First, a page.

From 359 to 298 million years ago, the "Carboniferous Coal Swamps" dominated the continents.
It was the Carboniferous coal itself that sparked one of the greatest watersheds in human history--the Industrial Revolution, spanning from 1760 to either 1820 or 1840.
60 million years of dead plants solidifying into coal had fed an age of revolution in Europe. It is surreal to comprehend...
In this alternate scenario, the Industrial Revolution began in China, around the 1330s CE, after the newly appointed emperor decreed an end to the old ways (Daoism, Buddhism, etc.) in favor of a future of progress. (Picture a medieval Mao Zedong.) It wouldn't be until the 15th century that China would decree expanding and updating trade by inventing rail transportation, starting with a railroad starting in Beijing, crossing through the wilds of Mongolia and Russia, then dividing Europe in half before bridging the Strait of Gibraltar to Africa, cutting off the rock of North Africa and the sands of Israel, Syria, Iraq and Iran before crossing through India and finally completing the circle right to where it began--Beijing. When the Asian and European migrants colonized the New World, they'd take the Industrial Revolution technology with them. This alternate Industrial Revolution would end sometime in the final legs of the 19th century.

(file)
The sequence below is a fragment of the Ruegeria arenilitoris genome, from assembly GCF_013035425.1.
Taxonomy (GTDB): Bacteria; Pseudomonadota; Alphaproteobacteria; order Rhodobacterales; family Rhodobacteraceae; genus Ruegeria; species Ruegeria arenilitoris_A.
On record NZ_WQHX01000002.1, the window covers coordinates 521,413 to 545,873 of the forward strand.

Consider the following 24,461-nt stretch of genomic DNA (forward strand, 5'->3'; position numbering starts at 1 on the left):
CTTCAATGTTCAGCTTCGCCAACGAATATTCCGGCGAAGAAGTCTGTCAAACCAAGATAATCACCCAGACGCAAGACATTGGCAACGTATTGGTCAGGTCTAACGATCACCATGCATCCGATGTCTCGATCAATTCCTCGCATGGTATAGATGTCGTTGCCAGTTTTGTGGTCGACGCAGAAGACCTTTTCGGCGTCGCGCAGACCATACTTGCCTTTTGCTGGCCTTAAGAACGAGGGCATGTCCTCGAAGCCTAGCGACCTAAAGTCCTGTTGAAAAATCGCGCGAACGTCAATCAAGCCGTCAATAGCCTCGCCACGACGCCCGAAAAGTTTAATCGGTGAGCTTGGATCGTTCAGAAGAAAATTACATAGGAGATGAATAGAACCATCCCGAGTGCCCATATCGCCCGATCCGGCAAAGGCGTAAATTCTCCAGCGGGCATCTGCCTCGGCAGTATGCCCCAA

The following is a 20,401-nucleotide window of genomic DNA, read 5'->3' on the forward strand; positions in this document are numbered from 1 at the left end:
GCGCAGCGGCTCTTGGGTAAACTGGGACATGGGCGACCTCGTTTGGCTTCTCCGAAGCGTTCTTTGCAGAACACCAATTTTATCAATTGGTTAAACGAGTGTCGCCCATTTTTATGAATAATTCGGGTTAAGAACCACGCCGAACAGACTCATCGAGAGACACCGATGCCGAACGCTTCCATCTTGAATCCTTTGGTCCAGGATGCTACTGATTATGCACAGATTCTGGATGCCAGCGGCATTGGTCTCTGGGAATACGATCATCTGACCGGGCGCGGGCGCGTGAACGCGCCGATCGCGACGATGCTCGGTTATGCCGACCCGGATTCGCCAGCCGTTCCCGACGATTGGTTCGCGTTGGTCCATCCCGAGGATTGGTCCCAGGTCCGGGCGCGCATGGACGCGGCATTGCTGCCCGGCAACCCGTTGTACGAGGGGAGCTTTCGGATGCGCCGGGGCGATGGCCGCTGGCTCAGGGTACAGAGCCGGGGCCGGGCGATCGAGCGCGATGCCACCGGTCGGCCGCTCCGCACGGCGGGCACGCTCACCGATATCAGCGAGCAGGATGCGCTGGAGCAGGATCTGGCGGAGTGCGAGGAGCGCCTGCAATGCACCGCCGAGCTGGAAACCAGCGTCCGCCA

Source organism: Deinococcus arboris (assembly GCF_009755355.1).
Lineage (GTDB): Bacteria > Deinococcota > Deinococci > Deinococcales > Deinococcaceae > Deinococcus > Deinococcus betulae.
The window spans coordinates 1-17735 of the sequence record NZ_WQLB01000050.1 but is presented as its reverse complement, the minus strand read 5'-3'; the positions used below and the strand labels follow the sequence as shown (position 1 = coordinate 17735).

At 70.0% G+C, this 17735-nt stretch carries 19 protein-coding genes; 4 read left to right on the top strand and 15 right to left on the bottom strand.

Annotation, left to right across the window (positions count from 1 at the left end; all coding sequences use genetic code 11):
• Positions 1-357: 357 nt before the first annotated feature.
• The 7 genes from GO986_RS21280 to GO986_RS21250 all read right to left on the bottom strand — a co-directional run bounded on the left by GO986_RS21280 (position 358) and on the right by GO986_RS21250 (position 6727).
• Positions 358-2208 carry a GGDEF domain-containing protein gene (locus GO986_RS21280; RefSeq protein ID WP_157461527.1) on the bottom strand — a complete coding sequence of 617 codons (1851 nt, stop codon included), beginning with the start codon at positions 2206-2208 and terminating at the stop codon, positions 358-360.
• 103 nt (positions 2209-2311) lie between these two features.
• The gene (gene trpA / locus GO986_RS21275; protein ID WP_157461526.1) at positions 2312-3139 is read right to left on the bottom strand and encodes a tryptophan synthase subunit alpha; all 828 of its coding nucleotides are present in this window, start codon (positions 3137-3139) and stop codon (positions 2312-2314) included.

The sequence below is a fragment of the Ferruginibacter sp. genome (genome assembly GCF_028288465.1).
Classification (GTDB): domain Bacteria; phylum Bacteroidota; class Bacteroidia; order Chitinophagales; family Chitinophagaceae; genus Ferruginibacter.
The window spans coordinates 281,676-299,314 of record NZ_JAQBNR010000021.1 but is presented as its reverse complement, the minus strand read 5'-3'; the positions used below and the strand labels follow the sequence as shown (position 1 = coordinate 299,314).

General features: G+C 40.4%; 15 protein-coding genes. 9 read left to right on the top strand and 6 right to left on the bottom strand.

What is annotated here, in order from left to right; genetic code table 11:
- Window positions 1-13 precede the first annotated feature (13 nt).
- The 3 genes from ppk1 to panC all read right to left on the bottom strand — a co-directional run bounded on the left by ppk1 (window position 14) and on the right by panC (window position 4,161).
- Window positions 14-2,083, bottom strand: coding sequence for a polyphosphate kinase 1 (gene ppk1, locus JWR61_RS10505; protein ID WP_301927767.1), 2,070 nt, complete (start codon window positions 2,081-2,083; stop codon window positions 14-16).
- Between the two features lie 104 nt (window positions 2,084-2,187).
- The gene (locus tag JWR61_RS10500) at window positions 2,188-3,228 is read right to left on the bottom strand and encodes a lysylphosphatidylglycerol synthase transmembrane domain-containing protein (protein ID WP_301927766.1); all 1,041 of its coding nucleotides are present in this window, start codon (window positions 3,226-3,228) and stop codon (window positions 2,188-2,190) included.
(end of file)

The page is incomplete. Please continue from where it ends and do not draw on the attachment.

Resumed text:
It's not just the length of the Industrial Revolution that's being augmented. It's the scope as well.
These paintings don't show any ordinary Victorian fantasy. This is steampunk, and one of its most popular features are larger, grander buildings and boatloads of airships. In steampunk, the sky really is the limit, but its scope can't be realistic if the coal swamps of deep time lasted only 60 million years.
So what geological point of departure would I need to give Planet Earth enough coal to feed an Industrial Revolution of the length and scope proposed above?